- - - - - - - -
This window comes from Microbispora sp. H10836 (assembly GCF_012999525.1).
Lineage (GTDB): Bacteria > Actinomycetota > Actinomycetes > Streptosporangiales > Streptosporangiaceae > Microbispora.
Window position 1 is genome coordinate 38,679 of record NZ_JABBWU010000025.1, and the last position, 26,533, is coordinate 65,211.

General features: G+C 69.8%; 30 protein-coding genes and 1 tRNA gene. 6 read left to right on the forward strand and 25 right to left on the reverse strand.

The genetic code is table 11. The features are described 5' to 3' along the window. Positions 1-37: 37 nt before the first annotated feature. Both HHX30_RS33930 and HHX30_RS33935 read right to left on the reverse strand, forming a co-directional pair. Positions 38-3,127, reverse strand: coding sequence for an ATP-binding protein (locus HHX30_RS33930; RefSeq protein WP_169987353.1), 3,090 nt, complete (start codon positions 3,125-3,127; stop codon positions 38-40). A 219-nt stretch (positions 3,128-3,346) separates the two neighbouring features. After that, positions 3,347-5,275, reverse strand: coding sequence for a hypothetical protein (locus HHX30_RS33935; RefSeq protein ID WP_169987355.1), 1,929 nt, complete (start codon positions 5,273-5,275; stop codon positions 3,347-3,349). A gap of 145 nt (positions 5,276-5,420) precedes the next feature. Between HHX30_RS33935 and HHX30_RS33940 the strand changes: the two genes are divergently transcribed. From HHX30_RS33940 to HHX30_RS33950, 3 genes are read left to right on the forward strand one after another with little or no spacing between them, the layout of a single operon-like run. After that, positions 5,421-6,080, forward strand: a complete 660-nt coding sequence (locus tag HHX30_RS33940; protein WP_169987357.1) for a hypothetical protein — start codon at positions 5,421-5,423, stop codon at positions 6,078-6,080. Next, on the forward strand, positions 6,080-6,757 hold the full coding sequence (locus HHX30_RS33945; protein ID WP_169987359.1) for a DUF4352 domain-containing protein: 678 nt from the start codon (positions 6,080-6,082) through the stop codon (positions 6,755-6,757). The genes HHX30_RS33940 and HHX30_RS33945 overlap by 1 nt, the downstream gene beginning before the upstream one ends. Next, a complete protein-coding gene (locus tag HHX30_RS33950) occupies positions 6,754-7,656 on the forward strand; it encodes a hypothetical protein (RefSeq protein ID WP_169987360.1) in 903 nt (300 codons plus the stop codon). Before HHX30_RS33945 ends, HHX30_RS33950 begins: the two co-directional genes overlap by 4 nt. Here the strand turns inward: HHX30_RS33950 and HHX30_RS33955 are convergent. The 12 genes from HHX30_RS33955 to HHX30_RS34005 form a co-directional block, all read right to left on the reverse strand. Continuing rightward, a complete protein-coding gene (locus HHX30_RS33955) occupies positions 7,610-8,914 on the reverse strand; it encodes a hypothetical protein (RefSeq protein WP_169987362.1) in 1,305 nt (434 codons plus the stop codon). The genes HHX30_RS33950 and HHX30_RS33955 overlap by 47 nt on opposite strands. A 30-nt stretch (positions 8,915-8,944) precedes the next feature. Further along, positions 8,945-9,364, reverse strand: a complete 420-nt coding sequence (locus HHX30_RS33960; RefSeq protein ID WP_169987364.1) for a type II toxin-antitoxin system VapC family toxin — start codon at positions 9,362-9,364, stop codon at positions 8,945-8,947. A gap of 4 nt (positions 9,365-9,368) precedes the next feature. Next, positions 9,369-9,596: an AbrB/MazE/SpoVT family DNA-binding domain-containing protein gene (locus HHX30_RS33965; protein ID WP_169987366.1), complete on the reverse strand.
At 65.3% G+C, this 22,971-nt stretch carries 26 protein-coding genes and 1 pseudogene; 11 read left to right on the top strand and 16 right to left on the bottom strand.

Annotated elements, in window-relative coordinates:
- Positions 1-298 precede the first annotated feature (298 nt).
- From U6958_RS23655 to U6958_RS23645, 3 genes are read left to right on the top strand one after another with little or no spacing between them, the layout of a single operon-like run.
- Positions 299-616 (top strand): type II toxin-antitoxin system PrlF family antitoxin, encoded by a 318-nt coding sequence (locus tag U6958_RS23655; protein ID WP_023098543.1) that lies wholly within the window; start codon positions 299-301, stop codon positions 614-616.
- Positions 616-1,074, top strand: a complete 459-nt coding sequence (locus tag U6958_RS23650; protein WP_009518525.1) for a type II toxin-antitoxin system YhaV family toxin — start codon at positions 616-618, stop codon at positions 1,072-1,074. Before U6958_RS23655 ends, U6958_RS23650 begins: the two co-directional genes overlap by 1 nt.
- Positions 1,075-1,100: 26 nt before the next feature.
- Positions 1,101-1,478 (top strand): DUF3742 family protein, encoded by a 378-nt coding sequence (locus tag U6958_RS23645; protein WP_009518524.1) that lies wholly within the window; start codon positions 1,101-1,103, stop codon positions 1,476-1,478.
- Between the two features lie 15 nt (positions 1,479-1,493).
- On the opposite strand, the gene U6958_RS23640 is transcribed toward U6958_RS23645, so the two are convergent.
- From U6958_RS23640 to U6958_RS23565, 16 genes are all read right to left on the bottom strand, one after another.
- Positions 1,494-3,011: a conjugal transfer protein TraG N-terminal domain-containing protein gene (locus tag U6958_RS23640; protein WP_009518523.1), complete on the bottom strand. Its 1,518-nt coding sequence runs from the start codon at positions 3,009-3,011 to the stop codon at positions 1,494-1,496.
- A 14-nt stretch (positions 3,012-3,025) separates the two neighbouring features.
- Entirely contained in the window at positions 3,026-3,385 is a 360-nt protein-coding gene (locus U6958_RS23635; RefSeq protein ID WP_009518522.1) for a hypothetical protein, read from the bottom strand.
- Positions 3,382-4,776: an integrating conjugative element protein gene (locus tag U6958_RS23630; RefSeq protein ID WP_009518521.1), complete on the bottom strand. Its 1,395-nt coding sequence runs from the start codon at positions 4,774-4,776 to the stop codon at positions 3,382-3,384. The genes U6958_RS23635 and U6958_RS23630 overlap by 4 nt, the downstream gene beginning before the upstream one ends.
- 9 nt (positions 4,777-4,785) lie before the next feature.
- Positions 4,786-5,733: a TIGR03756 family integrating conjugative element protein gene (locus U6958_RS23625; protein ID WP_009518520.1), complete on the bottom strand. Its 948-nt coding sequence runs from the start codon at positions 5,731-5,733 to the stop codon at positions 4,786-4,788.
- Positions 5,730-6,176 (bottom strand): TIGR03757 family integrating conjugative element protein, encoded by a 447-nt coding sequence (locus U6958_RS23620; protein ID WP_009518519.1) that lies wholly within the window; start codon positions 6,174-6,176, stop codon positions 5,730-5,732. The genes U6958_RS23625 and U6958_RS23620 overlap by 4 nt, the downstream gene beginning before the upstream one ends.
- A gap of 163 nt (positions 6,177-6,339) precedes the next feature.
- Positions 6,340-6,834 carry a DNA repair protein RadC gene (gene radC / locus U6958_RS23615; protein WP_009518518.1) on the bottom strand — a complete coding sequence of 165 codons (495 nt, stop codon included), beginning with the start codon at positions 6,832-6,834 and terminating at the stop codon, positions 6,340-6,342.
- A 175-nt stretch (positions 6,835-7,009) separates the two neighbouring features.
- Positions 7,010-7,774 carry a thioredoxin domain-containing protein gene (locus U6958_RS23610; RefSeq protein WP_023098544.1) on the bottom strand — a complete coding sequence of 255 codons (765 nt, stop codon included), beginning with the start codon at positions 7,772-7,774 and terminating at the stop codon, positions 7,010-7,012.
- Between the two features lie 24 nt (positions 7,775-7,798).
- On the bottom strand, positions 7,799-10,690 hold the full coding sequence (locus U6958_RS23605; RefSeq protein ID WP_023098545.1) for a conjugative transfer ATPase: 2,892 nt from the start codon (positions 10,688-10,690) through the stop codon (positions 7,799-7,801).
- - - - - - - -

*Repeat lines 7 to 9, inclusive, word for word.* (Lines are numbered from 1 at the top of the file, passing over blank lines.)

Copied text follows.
Annotated elements, in window-relative coordinates:
- Positions 1-298 precede the first annotated feature (298 nt).
- From U6958_RS23655 to U6958_RS23645, 3 genes are read left to right on the top strand one after another with little or no spacing between them, the layout of a single operon-like run.